Merrimack was launched by the Boston Navy Yard June 15, 1855 and commissioned February 20, 1856 with Captain Garrett J. Pendergrast in command. She was the second ship of the Navy to be named for the Merrimack River… (My bold)
On the April 20, before evacuating the Navy Yard (at Norfolk) the U.S. Navy burned Merrimack to the waterline and sank her to preclude capture. The Confederacy, in desperate need of ships, raised Merrimack and rebuilt her as an ironclad ram…. Commissioned as CSS Virginia February 17, 1862, the ironclad was the hope of the Confederacy to destroy the wooden ships in Hampton Roads and to end the Union blockade which had already seriously impeded the Confederate war effort.
This painting fascinated President Barack Obama yesterday during his visit to the Museum of Fine Arts in Boston. Thomas Sully of Philadelphia painted this scene of George Washington preparing his men to cross the Delaware River on a frigid December 25, 1776 night. The original painting measures 17X12 and weighs 1000 lbs. It is title “The Passage of the Delaware”…it is easy to see why it captured the attention of the president.
Tony Sampas provides a night-time view of the Boston and Maine locomotive that’s permanently parked on Dutton Street near Merrimack.
Prof. Margaret Knight, UMass Lowell
The hugely successful Lunchtime Lectures series at the UMass Lowell Inn & Conference Center resumes on Monday, March 28, at 12 noon, with Prof. Margaret Knight of the UMass Lowell Dept. of Nursing taking a close look at “Diversity in Health Care Professions,” an important topic as hospitals, medical centers, clinics, and others in the health care field seek to better meet the needs of the public and to have their organizations reflect the communities they serve. Strategies for increasing diversity in one field should be of interest to people in other disciplines and professions, whether in banking, law, education, building trades, tech industries, etc.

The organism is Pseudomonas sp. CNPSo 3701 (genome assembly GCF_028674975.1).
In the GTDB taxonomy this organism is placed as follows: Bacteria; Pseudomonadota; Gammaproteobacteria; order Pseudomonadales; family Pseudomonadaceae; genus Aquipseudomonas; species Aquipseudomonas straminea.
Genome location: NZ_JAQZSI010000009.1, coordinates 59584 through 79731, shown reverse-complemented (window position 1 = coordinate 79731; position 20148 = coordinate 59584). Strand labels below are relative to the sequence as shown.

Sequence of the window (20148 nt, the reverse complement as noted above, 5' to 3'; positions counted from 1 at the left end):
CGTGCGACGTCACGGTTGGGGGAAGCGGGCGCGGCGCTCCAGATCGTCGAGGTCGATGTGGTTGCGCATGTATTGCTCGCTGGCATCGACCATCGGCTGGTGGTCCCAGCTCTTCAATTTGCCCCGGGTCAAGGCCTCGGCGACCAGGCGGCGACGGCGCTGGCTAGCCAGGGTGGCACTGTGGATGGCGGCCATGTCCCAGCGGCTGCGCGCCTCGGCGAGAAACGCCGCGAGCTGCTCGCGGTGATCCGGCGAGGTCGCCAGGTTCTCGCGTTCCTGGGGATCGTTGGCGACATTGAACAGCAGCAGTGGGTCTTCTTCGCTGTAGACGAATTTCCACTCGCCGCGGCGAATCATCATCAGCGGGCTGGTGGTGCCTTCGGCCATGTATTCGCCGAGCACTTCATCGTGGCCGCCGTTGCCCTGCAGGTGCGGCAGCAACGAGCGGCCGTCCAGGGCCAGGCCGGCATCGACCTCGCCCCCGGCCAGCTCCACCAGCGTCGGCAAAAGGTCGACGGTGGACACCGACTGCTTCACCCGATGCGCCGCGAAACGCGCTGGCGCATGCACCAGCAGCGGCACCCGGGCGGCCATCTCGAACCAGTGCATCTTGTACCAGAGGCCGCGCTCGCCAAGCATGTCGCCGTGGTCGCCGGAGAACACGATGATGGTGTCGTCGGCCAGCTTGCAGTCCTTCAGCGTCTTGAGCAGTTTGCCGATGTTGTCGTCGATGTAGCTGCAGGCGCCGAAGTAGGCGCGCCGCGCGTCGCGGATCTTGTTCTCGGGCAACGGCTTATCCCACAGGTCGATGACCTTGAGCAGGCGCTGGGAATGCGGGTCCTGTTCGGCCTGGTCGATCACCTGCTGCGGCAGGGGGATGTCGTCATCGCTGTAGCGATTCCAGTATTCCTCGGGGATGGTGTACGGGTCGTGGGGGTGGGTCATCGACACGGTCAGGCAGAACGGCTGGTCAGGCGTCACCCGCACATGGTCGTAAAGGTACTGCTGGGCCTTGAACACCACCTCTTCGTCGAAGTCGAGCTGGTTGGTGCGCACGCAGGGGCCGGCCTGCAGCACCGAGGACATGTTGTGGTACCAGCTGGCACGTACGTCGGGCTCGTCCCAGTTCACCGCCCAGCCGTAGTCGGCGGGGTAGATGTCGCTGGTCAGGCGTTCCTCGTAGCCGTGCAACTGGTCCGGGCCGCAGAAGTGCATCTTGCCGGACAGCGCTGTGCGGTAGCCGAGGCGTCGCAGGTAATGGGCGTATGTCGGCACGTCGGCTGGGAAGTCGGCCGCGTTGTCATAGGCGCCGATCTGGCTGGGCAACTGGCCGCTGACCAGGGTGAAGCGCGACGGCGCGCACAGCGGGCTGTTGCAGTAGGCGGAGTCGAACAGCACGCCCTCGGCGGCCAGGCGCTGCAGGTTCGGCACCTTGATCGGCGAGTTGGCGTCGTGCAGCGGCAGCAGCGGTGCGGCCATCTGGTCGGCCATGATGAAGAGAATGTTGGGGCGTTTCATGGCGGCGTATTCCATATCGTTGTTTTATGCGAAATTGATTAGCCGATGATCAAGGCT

This program, free and open to the public, begins promptly at 12 noon and includes a light buffet lunch. Reservations are required (seating is limited to 100 persons). To reserve a seat, contact firstname.lastname@example.org or call 978-934-3107.
The Lunchtime Lectures are a special program of the Moses Greeley Parker Lectures presented in cooperation with the UMass Lowell Center for Arts and Ideas and Middlesex Community College.
On Monday, April 25, at 12 noon, Prof. Regina Panasuk of UMass Lowell’s Graduate School of Education will talk about “Transforming Learning with Technology: Reality and Controversy,” a topic that should be of interest to anyone concerned about education, the benefits of new technology, and how people of all ages learn.
Prof. Regina Panasuk, UMass Lowell
Who says most people don’t care about History? In France, there’s a public argument going on about President Sarkozy’s proposal to create a new museum about his nation’s history. The crux of the debate seems to be a struggle over the story line. Read about it in the NYTimes here, and get the Times if you want more.